Alan Orr MMA Wing Chun : Body Structure Sparring DVD Intermediate skills 1
I never thought Wing Chun would work in a ring until I found this method, so I just want to open people’s minds to what Wing Chun can do. Again, I’m not saying all other Wing Chun styles are bad, we all know there are good and bad in all systems, but, I can say from what I have seen the guys that are good fighters in Wing Chun would be good at any art. The system I teach, I feel, can improve the power, strength and control (via correct structure) of anyone. That’s what I liked about it and that’s why I am teaching it. I feel to be a good teacher you owe it to your students to look at your art inside out. It took me twelve years to find the Chu Sau Lei System, but I looked until I found a real art rather than just someone else’s method.
I know it still doesn't tell you much; you do need to see it and really feel it. That’s why I have been so busy teaching and developing a strong group of people to teach and spread the art with integrity. It’s taken the last five years to really produce the level that I require from people who want to teach, but it’s now happening. I had lots of guys from other Wing Chun styles come to train with me. It takes some to change direction and mind set, but they have all reached the levels they were looking for.
Wing Chun is my main art, but prior to Wing Chun and currently I have trained in others arts. I just see myself as a Wing Chun fighter/teacher, whatever way you would say it.
Alan Orr MMA Wing Chun : Body Structure Sparring DVD Intermediate skills 2
M: So, you have taken your Wing Chun into the ring environment, what has been the feedback from other Wing Chun?
A: Generally it’s been very good with lots of support and good feedback. Of course the main negative comments from others in the Wing Chun World are that they can’t see the Wing Chun in the fights. (Laughing) It does make a point to me, that most do not understand how Wing Chun really works if they can't see it within the fights that my guys and I have had.
It is hard to see the control of the system on a clip, I understand but you may just think the opponent is not doing his job. There is a reason why! They are getting hurt and also being controlled by our Body Structure system!
At first some said your guys are doing well, but it is only Amateur NHB, (by the way amateur NHB is harder if you are not a grappler because it is easier to tie up for the takedown) then we completed and won in Profession NHB and they said your guys are doing well, but that not really Wing Chun. So, I don’t really think about what people like that say. It is not for them that we do it. It’s really for our own schools improvement and development.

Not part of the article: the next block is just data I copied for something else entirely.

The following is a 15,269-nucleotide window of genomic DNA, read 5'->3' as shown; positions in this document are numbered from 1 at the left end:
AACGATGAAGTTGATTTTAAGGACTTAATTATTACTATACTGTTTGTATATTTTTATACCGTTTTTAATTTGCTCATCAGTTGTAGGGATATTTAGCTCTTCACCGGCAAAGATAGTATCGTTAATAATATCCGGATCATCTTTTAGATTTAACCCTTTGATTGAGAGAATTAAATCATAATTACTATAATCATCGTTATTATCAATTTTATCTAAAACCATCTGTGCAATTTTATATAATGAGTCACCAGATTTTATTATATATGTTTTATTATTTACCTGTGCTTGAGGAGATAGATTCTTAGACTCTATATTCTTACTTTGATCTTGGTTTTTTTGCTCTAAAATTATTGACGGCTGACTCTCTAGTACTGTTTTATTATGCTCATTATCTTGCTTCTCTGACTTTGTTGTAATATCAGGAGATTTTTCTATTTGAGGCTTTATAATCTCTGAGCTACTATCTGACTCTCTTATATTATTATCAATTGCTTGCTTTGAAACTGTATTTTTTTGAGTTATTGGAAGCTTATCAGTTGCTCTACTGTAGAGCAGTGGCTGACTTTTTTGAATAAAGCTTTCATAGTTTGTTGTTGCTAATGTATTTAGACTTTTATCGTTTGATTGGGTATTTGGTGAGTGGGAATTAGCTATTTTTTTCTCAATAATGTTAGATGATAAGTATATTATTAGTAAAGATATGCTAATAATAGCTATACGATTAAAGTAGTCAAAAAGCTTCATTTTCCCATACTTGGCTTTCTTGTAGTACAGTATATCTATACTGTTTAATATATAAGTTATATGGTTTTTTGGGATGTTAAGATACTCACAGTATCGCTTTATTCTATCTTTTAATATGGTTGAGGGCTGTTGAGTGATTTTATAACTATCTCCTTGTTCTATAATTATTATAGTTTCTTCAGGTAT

Good Wing Chun is a Chinese Boxing Art. Punching and Kicking. The hand shapes in the forms are for your own development of space control and understanding of timing. You should be so strong in your structure that all you need is to hit and control them.
Most Wing Chun is just basic training skills without the principles of correct structure.
Punch and Kick that’s the name of the game. How you do that is the art.
M: So you think Wing Chun is in fact a good art for the ring?
A: My fight team has had over 50 fights. We have also had three professional full contact NHB wins. I can only talk of the Chu Sau Lei Wing Chun System, as we have a structure to our Wing Chun that is functionally different to the other styles around.
This is one reason for us testing our art. I do agree that a lot of Wing Chun could not last in the ring from what I have seen. That does make me sad to say that. I have been busy filming my new DVD's to show that Wing Chun can work, but the structure has to be correct and functional.
Alan Orr MMA Wing Chun : Body Structure Sparring DVD Advanced skills 1
With this in mind, our method allows us to strike without a loss of base that is in most stand up striking arts. The striking power has been too much for most our opponents. This has caused most of our opponents to want to shoot for the takedown. Which in turn has made my guys work harder on their ground skills. So, the completing has pushed them to get even better. Which was also the goal.
In Amateur NHB fights we had two KO’s from body strikes. We have also had a student with one year’s grappling tap out all his opponents. Why? It was not due to his grappling, it was due to the striking power. They just gave him the submissions due to the pain of the hits. The guys he beat had good ground skills, but not when they were being beaten up! That’s why Wing Chun is a Chinese Boxing system.
Alan Orr MMA Wing Chun : Body Structure Sparring DVD Advanced skills 2
M: Does Wing Chun have any grappling methods?
A: The Chu Sau Lei Wing Chun I teach does have Chin Na, which is Wing Chun’s own grappling methods - this is mostly control to strike and to lock and break fast. It’s a great part of the system for stand up body control. It’s not a ground grappling method, but works well as a defence to being grappled.
M: You head up the UK Shark Tank. What’s your grappling programme and how does it fit into your Wing Chun training?